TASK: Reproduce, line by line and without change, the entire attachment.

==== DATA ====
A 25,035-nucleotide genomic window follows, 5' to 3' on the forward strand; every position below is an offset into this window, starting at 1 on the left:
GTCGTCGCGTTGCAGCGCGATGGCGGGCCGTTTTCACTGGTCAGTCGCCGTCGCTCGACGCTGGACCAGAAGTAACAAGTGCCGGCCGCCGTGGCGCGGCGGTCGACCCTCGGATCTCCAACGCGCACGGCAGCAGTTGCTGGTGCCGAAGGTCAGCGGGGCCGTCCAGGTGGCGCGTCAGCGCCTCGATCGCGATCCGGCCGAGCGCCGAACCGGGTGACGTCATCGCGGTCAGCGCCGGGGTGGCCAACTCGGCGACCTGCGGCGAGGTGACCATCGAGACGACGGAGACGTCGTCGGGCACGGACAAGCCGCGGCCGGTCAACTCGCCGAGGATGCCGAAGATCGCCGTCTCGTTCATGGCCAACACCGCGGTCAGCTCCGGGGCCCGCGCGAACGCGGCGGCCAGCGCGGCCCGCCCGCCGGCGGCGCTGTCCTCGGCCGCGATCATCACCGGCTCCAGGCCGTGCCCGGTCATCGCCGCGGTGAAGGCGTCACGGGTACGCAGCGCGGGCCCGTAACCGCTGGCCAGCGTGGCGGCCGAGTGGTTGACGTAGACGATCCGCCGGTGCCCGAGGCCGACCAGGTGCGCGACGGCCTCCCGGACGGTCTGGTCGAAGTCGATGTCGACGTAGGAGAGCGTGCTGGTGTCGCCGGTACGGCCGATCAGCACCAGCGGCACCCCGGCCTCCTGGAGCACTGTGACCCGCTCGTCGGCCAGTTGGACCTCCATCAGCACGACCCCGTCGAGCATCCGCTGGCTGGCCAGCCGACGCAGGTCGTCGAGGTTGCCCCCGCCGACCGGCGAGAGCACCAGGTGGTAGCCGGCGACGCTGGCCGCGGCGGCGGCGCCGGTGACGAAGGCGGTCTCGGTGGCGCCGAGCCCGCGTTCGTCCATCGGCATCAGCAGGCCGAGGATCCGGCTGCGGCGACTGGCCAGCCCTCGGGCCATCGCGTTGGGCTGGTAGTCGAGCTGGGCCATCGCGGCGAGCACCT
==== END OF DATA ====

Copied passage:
A 25,035-nucleotide genomic window follows, 5' to 3' on the forward strand; every position below is an offset into this window, starting at 1 on the left:
GTCGTCGCGTTGCAGCGCGATGGCGGGCCGTTTTCACTGGTCAGTCGCCGTCGCTCGACGCTGGACCAGAAGTAACAAGTGCCGGCCGCCGTGGCGCGGCGGTCGACCCTCGGATCTCCAACGCGCACGGCAGCAGTTGCTGGTGCCGAAGGTCAGCGGGGCCGTCCAGGTGGCGCGTCAGCGCCTCGATCGCGATCCGGCCGAGCGCCGAACCGGGTGACGTCATCGCGGTCAGCGCCGGGGTGGCCAACTCGGCGACCTGCGGCGAGGTGACCATCGAGACGACGGAGACGTCGTCGGGCACGGACAAGCCGCGGCCGGTCAACTCGCCGAGGATGCCGAAGATCGCCGTCTCGTTCATGGCCAACACCGCGGTCAGCTCCGGGGCCCGCGCGAACGCGGCGGCCAGCGCGGCCCGCCCGCCGGCGGCGCTGTCCTCGGCCGCGATCATCACCGGCTCCAGGCCGTGCCCGGTCATCGCCGCGGTGAAGGCGTCACGGGTACGCAGCGCGGGCCCGTAACCGCTGGCCAGCGTGGCGGCCGAGTGGTTGACGTAGACGATCCGCCGGTGCCCGAGGCCGACCAGGTGCGCGACGGCCTCCCGGACGGTCTGGTCGAAGTCGATGTCGACGTAGGAGAGCGTGCTGGTGTCGCCGGTACGGCCGATCAGCACCAGCGGCACCCCGGCCTCCTGGAGCACTGTGACCCGCTCGTCGGCCAGTTGGACCTCCATCAGCACGACCCCGTCGAGCATCCGCTGGCTGGCCAGCCGACGCAGGTCGTCGAGGTTGCCCCCGCCGACCGGCGAGAGCACCAGGTGGTAGCCGGCGACGCTGGCCGCGGCGGCGGCGCCGGTGACGAAGGCGGTCTCGGTGGCGCCGAGCCCGCGTTCGTCCATCGGCATCAGCAGGCCGAGGATCCGGCTGCGGCGACTGGCCAGCCCTCGGGCCATCGCGTTGGGCTGGTAGTCGAGCTGGGCCATCGCGGCGAGCACCT